Throughout Women’s History Month this year, BSD highlighted women in education – including women in leadership, nationally and within the district. BSD’s Director of Employee Relations, Simone Neal, sits down with Dr. Jarvis to discuss district hiring practices, acquisition and retention of a diverse workforce, women in leadership, and the importance of ensuring that the workforce is reflective of the students we serve.
Other topics can be navigated using these timestamps:
- 02:12 – Introductions and background
- 03:30 – Problem-solving in HR, seeking diverse talent
- 04:37 – What BSD looks for when hiring
- 06:17 – Importance of diversity in recruiting
- 08:15 – Recruiting and retaining diverse populations in BSD
- 10:37 – Women in education and leadership
- 13:15 – Current needs to retain and hire workers
- 16:22 – Partnering with local universities to attract young professionals in education
- 19:07 – Professionals switching to the field of education
Providing Access and Opportunities to Staff and Students
One key quality that BSD’s human resources team looks for in candidates is a passion for supporting students. Throughout the recruiting and application process, regardless of organizational role, ensuring that candidates understand the “why” behind their work is essential. This quality is often a motivating force for those who seek employment at the district. This underlying desire to make a difference in the lives of students helps create an environment that provides each and every student with an exceptional learning opportunity that they can carry with them forever.
“I know that when I come to work that I’m going to impact lives every single day, and there aren’t many jobs that do that.” -Simone Neal
Hiring and Retaining Diverse Educators
There are many identities that comprise BSD, and it is important that the workforce represents those in our learning community. By actively recruiting, hiring and retaining staff who represent different cultures, characteristics, lived experiences and perspectives, the district is better able to serve students ― within and outside of those groups.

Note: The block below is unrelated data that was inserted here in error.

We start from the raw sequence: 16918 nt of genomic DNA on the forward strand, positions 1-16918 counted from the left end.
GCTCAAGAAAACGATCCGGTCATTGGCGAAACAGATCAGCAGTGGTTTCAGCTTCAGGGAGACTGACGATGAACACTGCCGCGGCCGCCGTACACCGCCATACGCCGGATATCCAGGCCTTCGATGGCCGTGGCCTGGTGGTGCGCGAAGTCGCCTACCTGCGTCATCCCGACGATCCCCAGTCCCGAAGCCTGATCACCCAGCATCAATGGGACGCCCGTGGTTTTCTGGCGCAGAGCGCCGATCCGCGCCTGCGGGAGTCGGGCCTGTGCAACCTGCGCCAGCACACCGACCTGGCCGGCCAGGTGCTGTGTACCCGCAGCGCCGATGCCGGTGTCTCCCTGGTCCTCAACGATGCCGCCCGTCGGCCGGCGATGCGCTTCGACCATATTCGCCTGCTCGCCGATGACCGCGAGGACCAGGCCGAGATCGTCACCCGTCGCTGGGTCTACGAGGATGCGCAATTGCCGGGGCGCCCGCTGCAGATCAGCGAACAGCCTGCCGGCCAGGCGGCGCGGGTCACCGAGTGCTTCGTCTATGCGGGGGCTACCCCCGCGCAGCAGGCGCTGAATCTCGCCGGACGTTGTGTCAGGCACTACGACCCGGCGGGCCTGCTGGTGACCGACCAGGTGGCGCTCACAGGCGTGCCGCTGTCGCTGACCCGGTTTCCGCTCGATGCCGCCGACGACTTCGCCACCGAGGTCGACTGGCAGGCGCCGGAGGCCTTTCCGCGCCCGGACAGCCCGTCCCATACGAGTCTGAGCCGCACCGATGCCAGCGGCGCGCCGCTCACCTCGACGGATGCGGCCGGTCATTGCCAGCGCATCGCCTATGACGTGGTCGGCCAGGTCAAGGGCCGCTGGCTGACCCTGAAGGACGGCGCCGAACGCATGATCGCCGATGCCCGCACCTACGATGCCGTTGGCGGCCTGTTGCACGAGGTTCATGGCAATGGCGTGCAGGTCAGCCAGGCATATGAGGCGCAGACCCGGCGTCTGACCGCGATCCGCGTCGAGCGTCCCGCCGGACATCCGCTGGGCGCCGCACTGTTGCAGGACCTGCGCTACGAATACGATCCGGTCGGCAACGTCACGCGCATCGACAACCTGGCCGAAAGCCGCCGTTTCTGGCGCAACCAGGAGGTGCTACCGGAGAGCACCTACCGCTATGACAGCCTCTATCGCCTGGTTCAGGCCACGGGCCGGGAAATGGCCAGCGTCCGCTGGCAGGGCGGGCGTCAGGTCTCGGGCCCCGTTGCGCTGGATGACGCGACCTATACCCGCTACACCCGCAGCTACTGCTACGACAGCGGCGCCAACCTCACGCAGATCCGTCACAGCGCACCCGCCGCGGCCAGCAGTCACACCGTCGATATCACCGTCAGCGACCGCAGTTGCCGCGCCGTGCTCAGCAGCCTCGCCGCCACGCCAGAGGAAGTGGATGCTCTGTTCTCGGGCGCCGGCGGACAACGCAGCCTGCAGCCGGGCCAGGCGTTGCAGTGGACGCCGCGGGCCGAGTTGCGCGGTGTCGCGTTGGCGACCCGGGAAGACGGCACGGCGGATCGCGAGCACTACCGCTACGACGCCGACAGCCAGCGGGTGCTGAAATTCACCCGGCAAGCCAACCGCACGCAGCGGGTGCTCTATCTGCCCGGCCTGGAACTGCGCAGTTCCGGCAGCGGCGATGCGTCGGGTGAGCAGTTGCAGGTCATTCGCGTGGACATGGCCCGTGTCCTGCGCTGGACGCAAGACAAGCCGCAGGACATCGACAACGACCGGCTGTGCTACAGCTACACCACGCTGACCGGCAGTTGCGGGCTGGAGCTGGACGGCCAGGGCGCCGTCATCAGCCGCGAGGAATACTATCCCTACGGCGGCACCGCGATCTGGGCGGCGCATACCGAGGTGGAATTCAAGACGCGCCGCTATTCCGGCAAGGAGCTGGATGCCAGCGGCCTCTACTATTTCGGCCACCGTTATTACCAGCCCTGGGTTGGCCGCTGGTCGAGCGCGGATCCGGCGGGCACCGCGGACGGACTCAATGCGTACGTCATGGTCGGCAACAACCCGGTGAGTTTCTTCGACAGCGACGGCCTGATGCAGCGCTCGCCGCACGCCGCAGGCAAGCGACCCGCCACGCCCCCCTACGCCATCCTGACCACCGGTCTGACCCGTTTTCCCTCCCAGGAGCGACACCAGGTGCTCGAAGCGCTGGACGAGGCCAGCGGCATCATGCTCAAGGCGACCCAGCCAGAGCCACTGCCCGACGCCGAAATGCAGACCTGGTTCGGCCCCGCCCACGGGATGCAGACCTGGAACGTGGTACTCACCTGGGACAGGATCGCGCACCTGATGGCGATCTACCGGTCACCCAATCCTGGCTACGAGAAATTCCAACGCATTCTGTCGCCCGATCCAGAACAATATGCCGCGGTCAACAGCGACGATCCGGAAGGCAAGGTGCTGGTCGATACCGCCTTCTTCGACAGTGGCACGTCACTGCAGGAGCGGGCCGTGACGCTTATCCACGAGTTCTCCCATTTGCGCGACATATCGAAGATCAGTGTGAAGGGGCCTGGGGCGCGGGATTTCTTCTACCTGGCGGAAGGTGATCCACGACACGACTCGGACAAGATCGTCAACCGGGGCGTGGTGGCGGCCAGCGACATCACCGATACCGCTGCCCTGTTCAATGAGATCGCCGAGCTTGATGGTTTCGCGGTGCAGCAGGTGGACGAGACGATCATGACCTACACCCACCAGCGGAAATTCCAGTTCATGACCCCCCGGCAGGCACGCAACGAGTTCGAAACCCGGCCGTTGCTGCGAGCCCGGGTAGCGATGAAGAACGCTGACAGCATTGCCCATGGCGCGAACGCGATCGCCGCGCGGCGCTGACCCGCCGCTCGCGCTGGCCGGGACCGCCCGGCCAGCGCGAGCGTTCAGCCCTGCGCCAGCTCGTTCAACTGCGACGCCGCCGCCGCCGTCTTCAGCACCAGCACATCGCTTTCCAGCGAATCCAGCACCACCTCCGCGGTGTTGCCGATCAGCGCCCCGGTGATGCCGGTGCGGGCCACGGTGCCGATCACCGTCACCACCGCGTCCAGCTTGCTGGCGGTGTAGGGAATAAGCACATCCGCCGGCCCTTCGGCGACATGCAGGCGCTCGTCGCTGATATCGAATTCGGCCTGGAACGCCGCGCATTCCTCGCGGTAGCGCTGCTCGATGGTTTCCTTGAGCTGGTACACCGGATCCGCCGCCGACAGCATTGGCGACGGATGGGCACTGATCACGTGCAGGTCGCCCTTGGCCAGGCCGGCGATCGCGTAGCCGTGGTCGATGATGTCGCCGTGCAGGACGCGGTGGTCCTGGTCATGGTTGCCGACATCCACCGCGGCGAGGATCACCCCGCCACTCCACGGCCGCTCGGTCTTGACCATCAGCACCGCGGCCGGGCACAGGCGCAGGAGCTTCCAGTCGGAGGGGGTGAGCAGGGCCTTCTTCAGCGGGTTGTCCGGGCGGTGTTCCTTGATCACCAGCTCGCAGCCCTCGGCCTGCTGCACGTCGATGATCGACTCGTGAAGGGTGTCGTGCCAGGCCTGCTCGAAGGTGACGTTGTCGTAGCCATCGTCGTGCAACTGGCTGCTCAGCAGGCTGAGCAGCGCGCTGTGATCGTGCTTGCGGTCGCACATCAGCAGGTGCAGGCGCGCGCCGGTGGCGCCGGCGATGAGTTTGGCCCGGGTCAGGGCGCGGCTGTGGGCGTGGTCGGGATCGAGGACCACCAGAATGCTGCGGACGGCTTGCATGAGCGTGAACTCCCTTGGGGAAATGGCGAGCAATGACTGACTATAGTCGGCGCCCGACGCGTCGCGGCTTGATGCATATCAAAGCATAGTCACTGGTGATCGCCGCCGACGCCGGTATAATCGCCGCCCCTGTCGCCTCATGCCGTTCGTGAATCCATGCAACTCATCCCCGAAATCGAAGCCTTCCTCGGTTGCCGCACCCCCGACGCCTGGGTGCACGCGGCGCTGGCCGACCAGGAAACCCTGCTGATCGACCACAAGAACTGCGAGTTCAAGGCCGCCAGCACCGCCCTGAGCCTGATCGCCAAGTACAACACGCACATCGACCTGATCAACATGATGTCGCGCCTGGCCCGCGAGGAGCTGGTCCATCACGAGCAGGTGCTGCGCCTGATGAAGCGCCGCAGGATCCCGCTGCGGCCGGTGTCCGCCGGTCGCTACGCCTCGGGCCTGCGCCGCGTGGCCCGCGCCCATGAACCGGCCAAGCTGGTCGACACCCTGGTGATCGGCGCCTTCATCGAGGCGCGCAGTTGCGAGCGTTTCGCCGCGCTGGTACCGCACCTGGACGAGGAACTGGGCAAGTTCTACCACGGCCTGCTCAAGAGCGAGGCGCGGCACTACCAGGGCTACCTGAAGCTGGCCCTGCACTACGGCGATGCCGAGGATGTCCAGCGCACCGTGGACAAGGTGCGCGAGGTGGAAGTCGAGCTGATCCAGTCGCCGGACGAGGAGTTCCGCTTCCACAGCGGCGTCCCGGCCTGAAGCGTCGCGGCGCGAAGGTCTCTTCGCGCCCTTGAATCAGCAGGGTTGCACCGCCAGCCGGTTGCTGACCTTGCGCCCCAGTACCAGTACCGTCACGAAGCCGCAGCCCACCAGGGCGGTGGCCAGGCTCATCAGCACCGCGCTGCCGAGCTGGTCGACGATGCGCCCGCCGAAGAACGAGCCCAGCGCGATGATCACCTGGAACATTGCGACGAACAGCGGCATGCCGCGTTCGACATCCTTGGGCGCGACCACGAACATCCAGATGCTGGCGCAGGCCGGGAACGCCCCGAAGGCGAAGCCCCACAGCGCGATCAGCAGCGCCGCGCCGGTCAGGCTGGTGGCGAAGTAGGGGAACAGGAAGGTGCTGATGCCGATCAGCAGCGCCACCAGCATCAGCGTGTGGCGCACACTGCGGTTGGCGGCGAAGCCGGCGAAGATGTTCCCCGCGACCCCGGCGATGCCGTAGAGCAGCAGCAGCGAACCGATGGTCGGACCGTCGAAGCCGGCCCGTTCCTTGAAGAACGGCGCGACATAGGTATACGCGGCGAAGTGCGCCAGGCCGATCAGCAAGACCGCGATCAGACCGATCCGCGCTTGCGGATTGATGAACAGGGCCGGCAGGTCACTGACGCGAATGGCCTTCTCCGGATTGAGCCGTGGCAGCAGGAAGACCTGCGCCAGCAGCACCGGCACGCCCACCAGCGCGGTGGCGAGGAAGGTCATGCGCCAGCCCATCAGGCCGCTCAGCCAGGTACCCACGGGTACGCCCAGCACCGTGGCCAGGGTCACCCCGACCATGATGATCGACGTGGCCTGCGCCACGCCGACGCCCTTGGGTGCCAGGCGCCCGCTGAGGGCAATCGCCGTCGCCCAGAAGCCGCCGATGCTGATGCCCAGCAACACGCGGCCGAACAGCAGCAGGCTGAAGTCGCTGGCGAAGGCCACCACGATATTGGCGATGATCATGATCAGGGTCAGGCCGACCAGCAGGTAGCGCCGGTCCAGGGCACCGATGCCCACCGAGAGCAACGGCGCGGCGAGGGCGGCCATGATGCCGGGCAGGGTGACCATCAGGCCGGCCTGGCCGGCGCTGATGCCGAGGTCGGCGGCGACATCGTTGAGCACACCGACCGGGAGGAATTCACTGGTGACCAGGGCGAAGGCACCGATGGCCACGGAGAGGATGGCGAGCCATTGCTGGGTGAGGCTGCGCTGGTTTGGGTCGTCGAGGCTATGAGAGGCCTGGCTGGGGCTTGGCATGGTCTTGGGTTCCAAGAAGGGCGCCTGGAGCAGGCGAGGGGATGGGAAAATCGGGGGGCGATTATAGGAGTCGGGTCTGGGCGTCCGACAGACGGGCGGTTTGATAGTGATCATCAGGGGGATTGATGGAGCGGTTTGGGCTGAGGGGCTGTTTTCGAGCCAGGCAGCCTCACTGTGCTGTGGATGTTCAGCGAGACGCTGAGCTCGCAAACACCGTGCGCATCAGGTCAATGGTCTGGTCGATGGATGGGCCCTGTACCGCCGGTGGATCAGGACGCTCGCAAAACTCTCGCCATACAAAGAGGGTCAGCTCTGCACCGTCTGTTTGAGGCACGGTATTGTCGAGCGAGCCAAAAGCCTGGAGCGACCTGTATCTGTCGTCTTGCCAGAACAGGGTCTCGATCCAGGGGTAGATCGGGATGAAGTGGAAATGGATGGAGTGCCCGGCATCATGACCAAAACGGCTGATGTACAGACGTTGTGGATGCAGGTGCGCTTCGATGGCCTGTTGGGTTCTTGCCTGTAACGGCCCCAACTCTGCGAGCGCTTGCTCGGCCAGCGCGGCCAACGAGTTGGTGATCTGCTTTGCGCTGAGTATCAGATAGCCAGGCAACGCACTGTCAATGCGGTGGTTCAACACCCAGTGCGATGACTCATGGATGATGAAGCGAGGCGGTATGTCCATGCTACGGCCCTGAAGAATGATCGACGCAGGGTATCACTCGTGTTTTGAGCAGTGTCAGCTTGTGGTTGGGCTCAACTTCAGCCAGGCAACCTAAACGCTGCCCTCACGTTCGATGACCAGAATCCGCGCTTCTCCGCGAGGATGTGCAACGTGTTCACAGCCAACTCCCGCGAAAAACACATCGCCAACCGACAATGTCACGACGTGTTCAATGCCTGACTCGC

In Simone’s words,
“I’ve always been passionate about retaining and hiring educators and also giving access to people like myself… I was an immigrant, and I’m the product of an immigrant family ― and education was the way that we had access to opportunities. So, my passion lies in giving access to people like myself and students like myself, and [providing] opportunities so that they can live a quality life in our country.”
Supporting Women in Education
Throughout history, women have played an integral role in education, often serving in teacher and support staff roles. However, when it comes to leadership positions such as principals and superintendents, female representation has been less common. Simone shares that to increase the amount of women in leadership roles, it is important to make connections with those emerging leaders, listen, and be responsive to their needs. In doing so, education systems can gain unique perspectives and highlight opportunities for the women who will seek out these roles in the future.
“Seeing people like Michelle Obama, seeing women that are in superintendent roles, it is a motivator for me to continue because I know it’s possible. And seeing especially leaders of color in those roles, it motivates me to continue getting my education, continue moving up in the educational realm when I see representation.” – Simone Neal